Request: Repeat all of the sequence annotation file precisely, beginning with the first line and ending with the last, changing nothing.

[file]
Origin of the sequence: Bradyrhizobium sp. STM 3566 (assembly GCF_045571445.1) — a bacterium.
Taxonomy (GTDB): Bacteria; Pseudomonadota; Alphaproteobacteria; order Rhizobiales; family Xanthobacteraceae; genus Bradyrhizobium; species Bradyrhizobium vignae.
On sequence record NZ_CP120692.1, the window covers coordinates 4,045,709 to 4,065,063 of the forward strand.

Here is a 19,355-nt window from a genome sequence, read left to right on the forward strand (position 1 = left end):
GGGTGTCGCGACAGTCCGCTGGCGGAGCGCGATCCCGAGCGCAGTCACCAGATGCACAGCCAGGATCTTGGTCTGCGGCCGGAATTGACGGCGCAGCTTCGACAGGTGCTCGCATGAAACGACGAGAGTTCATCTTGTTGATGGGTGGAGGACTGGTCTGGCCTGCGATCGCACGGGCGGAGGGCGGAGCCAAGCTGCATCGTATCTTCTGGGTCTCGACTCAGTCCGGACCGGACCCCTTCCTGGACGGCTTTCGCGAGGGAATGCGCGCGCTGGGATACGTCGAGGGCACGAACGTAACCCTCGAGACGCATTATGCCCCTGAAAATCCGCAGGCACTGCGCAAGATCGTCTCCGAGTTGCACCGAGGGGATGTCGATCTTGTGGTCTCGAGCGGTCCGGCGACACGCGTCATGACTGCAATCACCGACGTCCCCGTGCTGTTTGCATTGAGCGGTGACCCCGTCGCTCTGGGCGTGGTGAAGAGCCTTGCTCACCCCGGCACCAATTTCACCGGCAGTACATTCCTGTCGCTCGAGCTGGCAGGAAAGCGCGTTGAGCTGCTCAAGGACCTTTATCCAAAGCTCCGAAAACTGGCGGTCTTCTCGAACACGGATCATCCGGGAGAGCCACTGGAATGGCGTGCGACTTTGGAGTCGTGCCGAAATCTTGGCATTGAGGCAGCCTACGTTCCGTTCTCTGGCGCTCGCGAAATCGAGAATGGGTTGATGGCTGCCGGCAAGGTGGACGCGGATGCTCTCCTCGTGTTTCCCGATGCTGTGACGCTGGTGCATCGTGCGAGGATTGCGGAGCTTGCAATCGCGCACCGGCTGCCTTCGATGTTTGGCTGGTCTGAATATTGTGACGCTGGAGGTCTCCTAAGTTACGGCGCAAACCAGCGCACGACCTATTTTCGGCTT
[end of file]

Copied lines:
Origin of the sequence: Bradyrhizobium sp. STM 3566 (assembly GCF_045571445.1) — a bacterium.
Taxonomy (GTDB): Bacteria; Pseudomonadota; Alphaproteobacteria; order Rhizobiales; family Xanthobacteraceae; genus Bradyrhizobium; species Bradyrhizobium vignae.
On sequence record NZ_CP120692.1, the window covers coordinates 4,045,709 to 4,065,063 of the forward strand.

Here is a 19,355-nt window from a genome sequence, read left to right on the forward strand (position 1 = left end):
GGGTGTCGCGACAGTCCGCTGGCGGAGCGCGATCCCGAGCGCAGTCACCAGATGCACAGCCAGGATCTTGGTCTGCGGCCGGAATTGACGGCGCAGCTTCGACAGGTGCTCGCATGAAACGACGAGAGTTCATCTTGTTGATGGGTGGAGGACTGGTCTGGCCTGCGATCGCACGGGCGGAGGGCGGAGCCAAGCTGCATCGTATCTTCTGGGTCTCGACTCAGTCCGGACCGGACCCCTTCCTGGACGGCTTTCGCGAGGGAATGCGCGCGCTGGGATACGTCGAGGGCACGAACGTAACCCTCGAGACGCATTATGCCCCTGAAAATCCGCAGGCACTGCGCAAGATCGTCTCCGAGTTGCACCGAGGGGATGTCGATCTTGTGGTCTCGAGCGGTCCGGCGACACGCGTCATGACTGCAATCACCGACGTCCCCGTGCTGTTTGCATTGAGCGGTGACCCCGTCGCTCTGGGCGTGGTGAAGAGCCTTGCTCACCCCGGCACCAATTTCACCGGCAGTACATTCCTGTCGCTCGAGCTGGCAGGAAAGCGCGTTGAGCTGCTCAAGGACCTTTATCCAAAGCTCCGAAAACTGGCGGTCTTCTCGAACACGGATCATCCGGGAGAGCCACTGGAATGGCGTGCGACTTTGGAGTCGTGCCGAAATCTTGGCATTGAGGCAGCCTACGTTCCGTTCTCTGGCGCTCGCGAAATCGAGAATGGGTTGATGGCTGCCGGCAAGGTGGACGCGGATGCTCTCCTCGTGTTTCCCGATGCTGTGACGCTGGTGCATCGTGCGAGGATTGCGGAGCTTGCAATCGCGCACCGGCTGCCTTCGATGTTTGGCTGGTCTGAATATTGTGACGCTGGAGGTCTCCTAAGTTACGGCGCAAACCAGCGCACGACCTATTTTCGGCTT